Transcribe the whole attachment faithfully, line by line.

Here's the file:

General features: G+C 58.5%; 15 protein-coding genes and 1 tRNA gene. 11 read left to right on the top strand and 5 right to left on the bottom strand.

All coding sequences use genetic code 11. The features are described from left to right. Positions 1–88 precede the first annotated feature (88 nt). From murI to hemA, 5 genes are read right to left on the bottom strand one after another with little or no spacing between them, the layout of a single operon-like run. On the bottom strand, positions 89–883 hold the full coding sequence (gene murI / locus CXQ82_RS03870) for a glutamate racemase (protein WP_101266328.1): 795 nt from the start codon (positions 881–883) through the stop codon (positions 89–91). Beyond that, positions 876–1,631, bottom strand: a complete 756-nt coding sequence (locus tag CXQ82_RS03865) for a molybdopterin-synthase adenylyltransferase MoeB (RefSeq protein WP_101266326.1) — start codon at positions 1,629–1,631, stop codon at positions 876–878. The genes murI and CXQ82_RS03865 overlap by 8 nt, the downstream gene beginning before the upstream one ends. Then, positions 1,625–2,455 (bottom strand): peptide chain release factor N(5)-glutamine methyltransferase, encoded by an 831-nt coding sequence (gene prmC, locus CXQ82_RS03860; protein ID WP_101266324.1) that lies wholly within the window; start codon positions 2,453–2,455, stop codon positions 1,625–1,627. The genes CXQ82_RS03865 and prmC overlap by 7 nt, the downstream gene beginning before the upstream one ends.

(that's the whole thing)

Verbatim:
General features: G+C 58.5%; 15 protein-coding genes and 1 tRNA gene. 11 read left to right on the top strand and 5 right to left on the bottom strand.

All coding sequences use genetic code 11. The features are described from left to right. Positions 1–88 precede the first annotated feature (88 nt). From murI to hemA, 5 genes are read right to left on the bottom strand one after another with little or no spacing between them, the layout of a single operon-like run. On the bottom strand, positions 89–883 hold the full coding sequence (gene murI / locus CXQ82_RS03870) for a glutamate racemase (protein WP_101266328.1): 795 nt from the start codon (positions 881–883) through the stop codon (positions 89–91). Beyond that, positions 876–1,631, bottom strand: a complete 756-nt coding sequence (locus tag CXQ82_RS03865) for a molybdopterin-synthase adenylyltransferase MoeB (RefSeq protein WP_101266326.1) — start codon at positions 1,629–1,631, stop codon at positions 876–878. The genes murI and CXQ82_RS03865 overlap by 8 nt, the downstream gene beginning before the upstream one ends. Then, positions 1,625–2,455 (bottom strand): peptide chain release factor N(5)-glutamine methyltransferase, encoded by an 831-nt coding sequence (gene prmC, locus CXQ82_RS03860; protein ID WP_101266324.1) that lies wholly within the window; start codon positions 2,453–2,455, stop codon positions 1,625–1,627. The genes CXQ82_RS03865 and prmC overlap by 7 nt, the downstream gene beginning before the upstream one ends.